Gear up for Making Tax Digital

Red technology background and abstract digital tech circle.copy space.

It’s coming for you soon. Ian Tongue explains what is happening and what you can do to plan for it.

The biggest shake-up in the tax system since self-assessment is on its way: Making Tax Digital – or MTD – as the taxman calls it.

HM Revenue and Customs (HMRC) estimates that it loses as much as £9bn in each year due to the inaccurate submission of tax returns.

So its new requirements force taxpayers who are paid outside of the PAYE system to electronically disclose their earnings/income more regularly than the current annual tax return or ‘self-assessment’ system. It also affects other taxes such as VAT.

The measures are sold to us as improving accuracy of the information disclosed by pushing taxpayers onto digital record-keeping.

Eventually, this will allow the taxpayer to see all of their tax information in one place in a similar manner to online banking.

The cynic in me would argue that these measures do little to improve accuracy of data supplied by the vast majority of small businesses and the agenda is to eventually accelerate tax payments for those paying income tax under self-assessment.

Time will tell whether this happens, but HMRC is committed to digital reporting and obtaining more accurate information of a taxpayer’s affairs and on a more timely basis.

This article outlines the new measures and how you can prepare for the changes that will affect you over the coming years.

What’s it all about?

digi-taxmanHistorically, information regarding a taxpayer’s affairs could be submitted manually, whether this be for a self-assessment tax return or other taxes such as VAT.

Most consultants will have moved to some form of digital record-keeping, as it is generally a more efficient way of running the business, but there are those who still keep manual records or just send the source documents for the accountant to sort out.

The new measures effectively prevent you from having anything other than a digital accounting system. Importantly, this software needs to have a direct link to submit the information to HMRC.

The changes were penned for April 2018, but with Brexit and other pressing matters, the time­table was pushed back ­– ­although you could adopt early from 1 April 2018 on an invite-only pilot scheme. Quite sensibly, HMRC also decided to phase in the changes for different taxes.

Much is still outstanding and changes will no doubt be made both in the run-up to implementation and after. Therefore, the information highlighted within this article is as things stand at the time of writing.

Timetable for implementation

The first batch of businesses affected are those that are VAT-registered. For doctors, this usually means those who are engaging in medico-legal work or other non-medical work in excess of the mandatory VAT registration threshold of £85,000 on a 12-month rolling basis. It does, however, affect any VAT-registered business and implementation is set for 1 April 2019.

No doubt, the finalised time­table for other taxes will be made following the introduction of MTD for VAT, but as things stand, HMRC wants to go live for income and corporation taxes from 1 April 2020.

This is the date that most consultants carrying out private work will need to be ready. With the continued uncertainty over Brexit and the inevitable teething problems that will arise, it remains to be seen whether this proposed date is realistic.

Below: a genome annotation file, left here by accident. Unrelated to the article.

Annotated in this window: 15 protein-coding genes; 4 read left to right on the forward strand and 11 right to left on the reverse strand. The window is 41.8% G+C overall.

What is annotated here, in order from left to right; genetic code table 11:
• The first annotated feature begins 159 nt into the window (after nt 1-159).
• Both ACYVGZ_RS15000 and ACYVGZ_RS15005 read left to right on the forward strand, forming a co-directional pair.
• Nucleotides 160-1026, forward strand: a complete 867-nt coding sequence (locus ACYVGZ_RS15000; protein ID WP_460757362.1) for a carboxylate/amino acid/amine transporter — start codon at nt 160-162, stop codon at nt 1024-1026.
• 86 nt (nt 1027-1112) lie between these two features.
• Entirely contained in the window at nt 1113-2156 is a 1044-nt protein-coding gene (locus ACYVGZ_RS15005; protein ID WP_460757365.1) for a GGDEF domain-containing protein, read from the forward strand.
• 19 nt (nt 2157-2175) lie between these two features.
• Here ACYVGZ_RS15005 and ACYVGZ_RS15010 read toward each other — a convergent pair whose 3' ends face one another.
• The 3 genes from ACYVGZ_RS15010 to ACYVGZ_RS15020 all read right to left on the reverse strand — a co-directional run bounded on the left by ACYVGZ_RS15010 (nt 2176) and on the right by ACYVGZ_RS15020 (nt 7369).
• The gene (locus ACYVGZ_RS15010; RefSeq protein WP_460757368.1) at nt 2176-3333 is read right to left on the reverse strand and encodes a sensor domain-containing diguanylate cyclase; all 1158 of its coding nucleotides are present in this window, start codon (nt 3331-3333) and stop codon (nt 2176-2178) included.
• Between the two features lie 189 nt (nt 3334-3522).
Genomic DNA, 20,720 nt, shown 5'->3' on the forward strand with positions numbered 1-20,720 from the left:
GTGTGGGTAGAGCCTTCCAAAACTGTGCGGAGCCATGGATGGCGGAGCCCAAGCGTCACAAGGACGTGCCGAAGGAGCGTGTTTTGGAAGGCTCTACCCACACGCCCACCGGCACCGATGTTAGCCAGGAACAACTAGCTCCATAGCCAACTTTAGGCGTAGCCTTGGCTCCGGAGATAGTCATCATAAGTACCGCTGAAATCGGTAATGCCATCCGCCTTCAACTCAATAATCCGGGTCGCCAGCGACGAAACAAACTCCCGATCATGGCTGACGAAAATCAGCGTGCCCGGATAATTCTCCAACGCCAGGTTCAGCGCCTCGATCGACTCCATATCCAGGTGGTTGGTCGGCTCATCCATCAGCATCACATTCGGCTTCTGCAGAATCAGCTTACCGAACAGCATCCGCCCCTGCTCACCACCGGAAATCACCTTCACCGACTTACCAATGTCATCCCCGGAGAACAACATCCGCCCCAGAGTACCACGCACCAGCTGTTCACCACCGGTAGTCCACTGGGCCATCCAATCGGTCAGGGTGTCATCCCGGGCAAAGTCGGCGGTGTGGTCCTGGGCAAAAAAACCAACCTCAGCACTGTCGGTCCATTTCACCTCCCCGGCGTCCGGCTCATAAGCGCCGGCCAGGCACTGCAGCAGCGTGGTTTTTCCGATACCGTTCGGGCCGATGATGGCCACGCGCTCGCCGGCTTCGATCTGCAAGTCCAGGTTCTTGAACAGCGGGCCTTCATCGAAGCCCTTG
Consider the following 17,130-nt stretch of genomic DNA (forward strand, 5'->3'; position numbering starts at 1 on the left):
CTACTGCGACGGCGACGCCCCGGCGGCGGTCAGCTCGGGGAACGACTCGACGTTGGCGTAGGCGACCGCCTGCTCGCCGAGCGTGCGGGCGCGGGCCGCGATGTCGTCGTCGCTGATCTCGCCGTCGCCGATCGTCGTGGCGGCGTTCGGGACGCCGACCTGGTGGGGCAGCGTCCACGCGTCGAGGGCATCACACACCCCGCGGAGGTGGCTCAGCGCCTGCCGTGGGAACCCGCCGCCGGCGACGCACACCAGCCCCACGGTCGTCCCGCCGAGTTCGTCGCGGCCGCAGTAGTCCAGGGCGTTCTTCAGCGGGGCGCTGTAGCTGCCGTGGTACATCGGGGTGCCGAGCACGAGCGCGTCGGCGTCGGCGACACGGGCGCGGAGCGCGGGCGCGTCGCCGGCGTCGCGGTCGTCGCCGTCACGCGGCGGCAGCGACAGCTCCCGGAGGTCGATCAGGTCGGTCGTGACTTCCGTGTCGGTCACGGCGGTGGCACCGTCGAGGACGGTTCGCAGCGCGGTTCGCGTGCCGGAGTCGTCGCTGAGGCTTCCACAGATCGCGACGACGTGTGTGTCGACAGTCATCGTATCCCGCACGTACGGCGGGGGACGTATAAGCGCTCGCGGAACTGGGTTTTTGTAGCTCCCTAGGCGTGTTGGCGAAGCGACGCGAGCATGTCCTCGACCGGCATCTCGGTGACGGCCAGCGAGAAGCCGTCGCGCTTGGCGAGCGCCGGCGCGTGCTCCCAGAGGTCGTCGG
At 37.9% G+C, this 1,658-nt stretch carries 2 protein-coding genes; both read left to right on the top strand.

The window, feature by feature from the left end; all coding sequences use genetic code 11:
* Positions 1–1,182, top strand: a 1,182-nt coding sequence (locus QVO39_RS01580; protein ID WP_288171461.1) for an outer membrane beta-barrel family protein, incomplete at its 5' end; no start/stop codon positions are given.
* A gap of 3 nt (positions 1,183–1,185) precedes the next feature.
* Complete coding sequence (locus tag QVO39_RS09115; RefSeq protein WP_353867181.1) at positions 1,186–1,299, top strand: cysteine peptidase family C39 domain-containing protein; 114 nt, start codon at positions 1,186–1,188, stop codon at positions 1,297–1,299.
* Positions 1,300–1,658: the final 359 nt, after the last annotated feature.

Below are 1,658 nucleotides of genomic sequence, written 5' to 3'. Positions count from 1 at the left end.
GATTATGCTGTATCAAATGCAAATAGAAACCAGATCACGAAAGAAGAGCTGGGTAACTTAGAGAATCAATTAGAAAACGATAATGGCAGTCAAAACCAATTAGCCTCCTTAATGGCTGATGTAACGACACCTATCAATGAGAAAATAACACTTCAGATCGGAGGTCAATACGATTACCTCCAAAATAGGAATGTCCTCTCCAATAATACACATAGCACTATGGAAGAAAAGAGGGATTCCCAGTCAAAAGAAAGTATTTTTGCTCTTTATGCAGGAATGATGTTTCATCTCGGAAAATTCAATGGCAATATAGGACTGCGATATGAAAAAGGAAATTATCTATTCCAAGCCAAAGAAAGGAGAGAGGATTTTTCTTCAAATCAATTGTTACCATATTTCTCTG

What will it involve?

Eventually, HMRC sees each taxpayer and business having a digital portal with all of their tax information visible and largely up to date.

Red technology background and abstract digital tech circle.copy space.

The PAYE system switched to monthly reporting some time ago. But if that system is anything to go by, we are in for a bumpy road, as the supposed up-to-date information is often not available for a long time.

The VAT-registered businesses affected from 1 April 2019 will not be able to manually enter their figures onto the current online reporting platform.

There must be a link from your software direct and if it is not compatible by that date, you will be expected to replace it with a system that is. Otherwise you cannot fulfil these new obligations and will eventually face penalties.

The frequency of submission will vary based on your current submission pattern and any VAT schemes that may be in place. Your accountant will be able to advise you based on your individual circumstances.

The second phase

For the second phase of implementation affecting income and corporation taxes, it is anticipated that you will report your figures to HMRC on a quarterly basis with an opportunity to submit a year- end reconciliation in a similar manner to the annual self-assessment tax return.

It is anticipated that the reporting will be on a cash in-out basis for most businesses, due to the burden and cost of preparing accounts on the usual invoice basis.

The exact detail will be rolled out in due course and no doubt covered within Independent Pract­itioner Today, so keep an eye out for updates in 2019.

Making Tax Digital is going to be a painful transition, as rarely do such radical changes run smoothly.
With VAT-registered doctors being in the minority, it does at least limit the initial numbers affected, but is inevitable that HMRC will move to this system over the coming years.

Ian Tongue B&WThere will be benefits for the taxpayer to understand their tax affairs in more detail, but I suspect that, in the longer term, it will result in paying tax more frequently than the current tax system.

Ian Tongue (right) is a partner with Sandison Easson chartered accountants